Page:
Shane and his team are next shown filming at night, using their FLIR thermal imaging camera, and they capture something they seem to find extremely fascinating. There looks to be something off in the distance, sometimes peeking up above some brush. You can see a little of what may or may not be the top of something’s head. It’s vaguely round, but that’s all that can be seen. No arms or legs, no humanoid figure ti indicate this might, in fact, be Bigfoot. Just a little, tiny, rounded something off in the distance. So of course, they conclude it’s Bigfoot. I mean, there’s no other animals in the forest, right? The team returns the next day during the daylight hours to try to recreate their sighting, to gauge the height and approximate location of the something they saw, and they conclude that whatever they saw was twice as big as Shane’s head. Even though the comparison footage they play shows no difference whatsoever. They also claim that when they returned to camp, they caught amazing thermal footage of a large, humanoid creature pacing just behind their camp, arms swinging, walking bipedally, and clearly a Bigfoot. But of course, they couldn’t download that footage, so they can’t present it here. Of course.
“But I need more confirmation bias!,” I hear you demanding. Well, it’s here in spades. A few months earlier, Shane put a salt lick in a small cave, and now it’s been moved slightly. Like an inch. What else could have done that except for Bigfoot? Some trees fell in the woods in a weird pattern, so it must have been those juvenile Sasquatch playing games. Some rocks aren’t exactly where he placed them a few years ago, so Bigfoot must have come by and moved them. The night prior, Shane put an apple in a tree, and something mysterious caused it to now be on the ground. If only some famous scientist would come along and explain how the apple could have fallen out of the tree!
Honestly, this “film” should simply have been a YouTube video. That’s the level of quality. The one thing I did enjoy about the movie is that it was shot with what these guys had on hand, seemingly just cell phones and GoPro cameras. Nothing fancy here, and it shows. But in that way, it succeeds in being a more raw “boots on the ground” experience. But priced to rent for $3.99 on Amazon Prime at a runtime of only 63 minutes, this would be much better suited to a free YouTube channel than a “documentary” that needs to be paid for via a streaming service.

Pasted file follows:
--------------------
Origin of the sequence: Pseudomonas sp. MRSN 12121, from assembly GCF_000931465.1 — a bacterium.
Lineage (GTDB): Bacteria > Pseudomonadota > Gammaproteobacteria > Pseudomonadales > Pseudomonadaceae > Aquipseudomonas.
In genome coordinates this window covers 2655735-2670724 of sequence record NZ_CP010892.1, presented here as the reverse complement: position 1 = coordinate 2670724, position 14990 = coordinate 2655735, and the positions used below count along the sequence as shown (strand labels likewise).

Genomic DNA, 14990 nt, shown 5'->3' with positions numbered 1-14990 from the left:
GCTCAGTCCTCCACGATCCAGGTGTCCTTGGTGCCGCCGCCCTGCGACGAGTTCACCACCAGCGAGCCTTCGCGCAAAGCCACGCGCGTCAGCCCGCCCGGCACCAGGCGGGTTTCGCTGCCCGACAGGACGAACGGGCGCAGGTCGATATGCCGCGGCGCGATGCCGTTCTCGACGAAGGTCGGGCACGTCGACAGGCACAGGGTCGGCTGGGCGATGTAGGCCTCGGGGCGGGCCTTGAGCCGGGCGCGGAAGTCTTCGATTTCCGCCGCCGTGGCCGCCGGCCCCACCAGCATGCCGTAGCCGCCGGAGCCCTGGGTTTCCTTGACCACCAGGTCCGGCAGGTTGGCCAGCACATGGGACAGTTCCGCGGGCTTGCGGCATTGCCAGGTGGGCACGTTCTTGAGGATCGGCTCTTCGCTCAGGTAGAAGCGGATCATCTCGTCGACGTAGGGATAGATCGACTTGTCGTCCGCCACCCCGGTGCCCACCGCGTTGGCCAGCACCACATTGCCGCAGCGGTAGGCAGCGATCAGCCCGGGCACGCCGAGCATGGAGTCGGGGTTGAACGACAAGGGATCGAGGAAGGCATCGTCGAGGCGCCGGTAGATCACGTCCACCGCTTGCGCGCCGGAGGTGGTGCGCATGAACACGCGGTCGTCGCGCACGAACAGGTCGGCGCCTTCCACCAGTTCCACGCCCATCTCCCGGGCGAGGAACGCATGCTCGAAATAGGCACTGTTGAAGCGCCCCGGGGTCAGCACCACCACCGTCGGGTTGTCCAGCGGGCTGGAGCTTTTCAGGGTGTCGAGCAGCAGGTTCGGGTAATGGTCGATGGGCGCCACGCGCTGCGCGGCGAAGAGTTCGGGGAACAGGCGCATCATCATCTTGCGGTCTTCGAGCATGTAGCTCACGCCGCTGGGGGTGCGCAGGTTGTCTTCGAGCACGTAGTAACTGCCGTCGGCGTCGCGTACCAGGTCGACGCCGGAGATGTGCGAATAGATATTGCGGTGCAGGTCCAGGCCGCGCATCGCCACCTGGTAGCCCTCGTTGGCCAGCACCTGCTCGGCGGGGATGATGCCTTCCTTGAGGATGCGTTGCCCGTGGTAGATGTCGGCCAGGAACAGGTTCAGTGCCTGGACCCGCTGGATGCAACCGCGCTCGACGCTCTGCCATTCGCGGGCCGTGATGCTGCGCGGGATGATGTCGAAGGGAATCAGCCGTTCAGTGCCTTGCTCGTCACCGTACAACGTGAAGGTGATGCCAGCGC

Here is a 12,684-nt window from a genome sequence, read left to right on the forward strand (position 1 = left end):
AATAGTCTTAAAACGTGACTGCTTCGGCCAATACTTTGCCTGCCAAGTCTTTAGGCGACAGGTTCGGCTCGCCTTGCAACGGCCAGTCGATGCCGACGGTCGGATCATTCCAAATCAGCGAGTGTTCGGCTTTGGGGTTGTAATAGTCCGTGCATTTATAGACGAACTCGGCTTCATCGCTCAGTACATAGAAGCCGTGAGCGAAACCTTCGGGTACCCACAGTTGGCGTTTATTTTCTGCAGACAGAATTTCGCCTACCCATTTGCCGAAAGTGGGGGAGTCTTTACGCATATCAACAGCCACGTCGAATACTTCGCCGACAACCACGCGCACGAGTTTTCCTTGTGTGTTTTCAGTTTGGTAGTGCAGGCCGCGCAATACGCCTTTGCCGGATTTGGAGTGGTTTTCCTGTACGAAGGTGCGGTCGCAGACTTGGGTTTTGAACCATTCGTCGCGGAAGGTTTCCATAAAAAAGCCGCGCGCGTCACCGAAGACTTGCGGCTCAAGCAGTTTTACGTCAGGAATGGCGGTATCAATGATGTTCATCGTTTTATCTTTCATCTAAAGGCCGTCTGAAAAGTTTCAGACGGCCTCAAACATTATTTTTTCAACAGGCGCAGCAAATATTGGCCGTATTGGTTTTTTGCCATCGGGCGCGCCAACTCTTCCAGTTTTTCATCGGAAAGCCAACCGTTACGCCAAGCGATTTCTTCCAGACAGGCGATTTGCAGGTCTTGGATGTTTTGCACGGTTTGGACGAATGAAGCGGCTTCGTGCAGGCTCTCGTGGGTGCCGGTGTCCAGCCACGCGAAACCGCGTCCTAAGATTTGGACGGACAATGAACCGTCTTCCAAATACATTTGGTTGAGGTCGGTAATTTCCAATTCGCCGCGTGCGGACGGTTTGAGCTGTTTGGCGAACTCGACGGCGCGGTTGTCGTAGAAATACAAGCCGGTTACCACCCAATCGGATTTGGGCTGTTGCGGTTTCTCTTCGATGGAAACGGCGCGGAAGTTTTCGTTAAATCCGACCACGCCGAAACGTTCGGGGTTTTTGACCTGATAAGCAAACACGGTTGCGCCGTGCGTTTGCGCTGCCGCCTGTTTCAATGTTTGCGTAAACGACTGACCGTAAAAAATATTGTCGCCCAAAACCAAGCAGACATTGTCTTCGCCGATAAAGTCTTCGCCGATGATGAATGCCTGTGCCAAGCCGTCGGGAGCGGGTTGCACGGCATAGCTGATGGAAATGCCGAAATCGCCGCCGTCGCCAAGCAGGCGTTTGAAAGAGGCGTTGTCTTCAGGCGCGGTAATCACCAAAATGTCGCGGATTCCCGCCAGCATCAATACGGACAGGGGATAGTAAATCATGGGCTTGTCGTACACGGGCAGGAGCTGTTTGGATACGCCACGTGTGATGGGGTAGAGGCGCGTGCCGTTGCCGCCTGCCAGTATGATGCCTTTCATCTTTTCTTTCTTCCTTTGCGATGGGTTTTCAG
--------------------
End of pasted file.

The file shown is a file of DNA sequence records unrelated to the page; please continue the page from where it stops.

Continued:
Overall, this is a perfect documentary to illustrate how NOT to conduct Bigfoot research. I hate to be so rough on these guys, but I mean, come on. There is not one shred of even halfway decent evidence to be found here. They allude to better videos, but one was seemingly “lost” while downloading, and the other – referred to as “the crawler video” – is repeatedly mentioned, but never shown or even explained. Amazing. The only other alleged Bigfoot footage here is the FLIR clip of a white dot that could be literally any other forest creature. Confirmation bias abounds, with the team finding random things in the woods and unquestioningly attributing them to Bigfoot activity, rather than just assuming nature is being nature. Occam’s Razor, or any form of rudimentary common sense, seems to be a completely foreign concept to these guys. Extraordinary claims require extraordinary evidence, and a fallen tree or a rock that moved slightly is not the least bit extraordinary. The only clear footprints they find are very clearly human, and the “big” Bigfoot prints they claim to find are compressions in grass, and not at all obvious or remotely usable as evidence. Honestly, until they highlighted the “track” they were looking at, I had no idea what they were even talking about. Once the highlighting is gone, you lose the track completely. It just doesn’t exist, except in their very Bigfoot-centric imaginations. Their research methods are amateur at best, and completely unreliable at worst. As an example, when they placed a pile of apples for the Bigfoot to find, they come back the next day and are uncertain if Bigfoot has taken any, because they never even bothered to count how many apples they originally laid out. But, you know, they’re pretty sure one is missing. And they’re pretty sure that Bigfoot took it. They also tied threads of string between trees, to see if a passing Bigfoot would snap the thread as it walked by, and half the time, they couldn’t even remember which trees they tied the strings to. Again, your data is useless if you don’t even know what your data is.
Move along. Do not pay the $3.99 to rent this, as there is, quite literally, nothing to see here.